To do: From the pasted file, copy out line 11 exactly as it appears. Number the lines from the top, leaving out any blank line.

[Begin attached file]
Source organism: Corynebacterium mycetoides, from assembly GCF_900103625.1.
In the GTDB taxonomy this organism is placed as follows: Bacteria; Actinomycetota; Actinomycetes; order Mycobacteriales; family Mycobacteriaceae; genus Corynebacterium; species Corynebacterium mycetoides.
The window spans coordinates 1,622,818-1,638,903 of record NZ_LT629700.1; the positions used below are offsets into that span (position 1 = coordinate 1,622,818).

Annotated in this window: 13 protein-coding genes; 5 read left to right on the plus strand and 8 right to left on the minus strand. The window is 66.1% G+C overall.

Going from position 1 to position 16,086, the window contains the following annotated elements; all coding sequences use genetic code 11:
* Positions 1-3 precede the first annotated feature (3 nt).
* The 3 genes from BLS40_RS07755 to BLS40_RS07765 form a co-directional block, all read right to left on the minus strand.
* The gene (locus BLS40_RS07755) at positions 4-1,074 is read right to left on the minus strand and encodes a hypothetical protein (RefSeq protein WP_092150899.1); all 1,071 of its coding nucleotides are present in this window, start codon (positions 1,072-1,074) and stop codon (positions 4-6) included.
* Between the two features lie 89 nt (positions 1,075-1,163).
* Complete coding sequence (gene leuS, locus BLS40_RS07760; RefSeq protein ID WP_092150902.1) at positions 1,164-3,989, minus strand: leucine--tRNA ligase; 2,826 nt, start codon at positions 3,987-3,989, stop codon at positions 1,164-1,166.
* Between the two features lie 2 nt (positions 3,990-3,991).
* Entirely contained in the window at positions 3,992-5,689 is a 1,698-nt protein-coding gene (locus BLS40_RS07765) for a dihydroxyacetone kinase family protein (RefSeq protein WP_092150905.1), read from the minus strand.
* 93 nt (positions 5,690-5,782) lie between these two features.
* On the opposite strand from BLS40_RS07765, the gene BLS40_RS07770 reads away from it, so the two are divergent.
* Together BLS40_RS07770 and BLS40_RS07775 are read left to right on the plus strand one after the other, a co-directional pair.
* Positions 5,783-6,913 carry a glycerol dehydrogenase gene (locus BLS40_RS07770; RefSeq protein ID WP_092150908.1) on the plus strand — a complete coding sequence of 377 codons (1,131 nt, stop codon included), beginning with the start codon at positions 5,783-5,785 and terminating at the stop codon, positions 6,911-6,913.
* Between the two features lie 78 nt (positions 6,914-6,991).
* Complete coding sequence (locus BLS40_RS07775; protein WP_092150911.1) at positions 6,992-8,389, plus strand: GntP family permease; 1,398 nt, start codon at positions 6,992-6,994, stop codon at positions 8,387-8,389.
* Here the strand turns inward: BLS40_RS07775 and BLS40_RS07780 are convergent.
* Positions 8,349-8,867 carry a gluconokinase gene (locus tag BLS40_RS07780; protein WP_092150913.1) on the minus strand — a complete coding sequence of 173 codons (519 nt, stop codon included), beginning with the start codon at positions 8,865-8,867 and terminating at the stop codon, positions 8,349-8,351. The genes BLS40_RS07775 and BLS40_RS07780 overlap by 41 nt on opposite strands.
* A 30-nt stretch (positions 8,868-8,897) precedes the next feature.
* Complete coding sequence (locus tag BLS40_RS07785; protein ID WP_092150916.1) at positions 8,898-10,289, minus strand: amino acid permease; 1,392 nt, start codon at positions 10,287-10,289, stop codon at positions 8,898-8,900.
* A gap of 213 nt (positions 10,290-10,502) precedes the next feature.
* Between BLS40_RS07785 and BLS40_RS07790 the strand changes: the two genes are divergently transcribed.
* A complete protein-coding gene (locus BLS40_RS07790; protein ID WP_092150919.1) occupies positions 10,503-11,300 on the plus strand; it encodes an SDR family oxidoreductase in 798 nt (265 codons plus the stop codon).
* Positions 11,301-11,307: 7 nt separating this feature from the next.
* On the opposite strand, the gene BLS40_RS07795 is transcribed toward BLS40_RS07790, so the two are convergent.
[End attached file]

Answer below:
* Between the two features lie 2 nt (positions 3,990-3,991).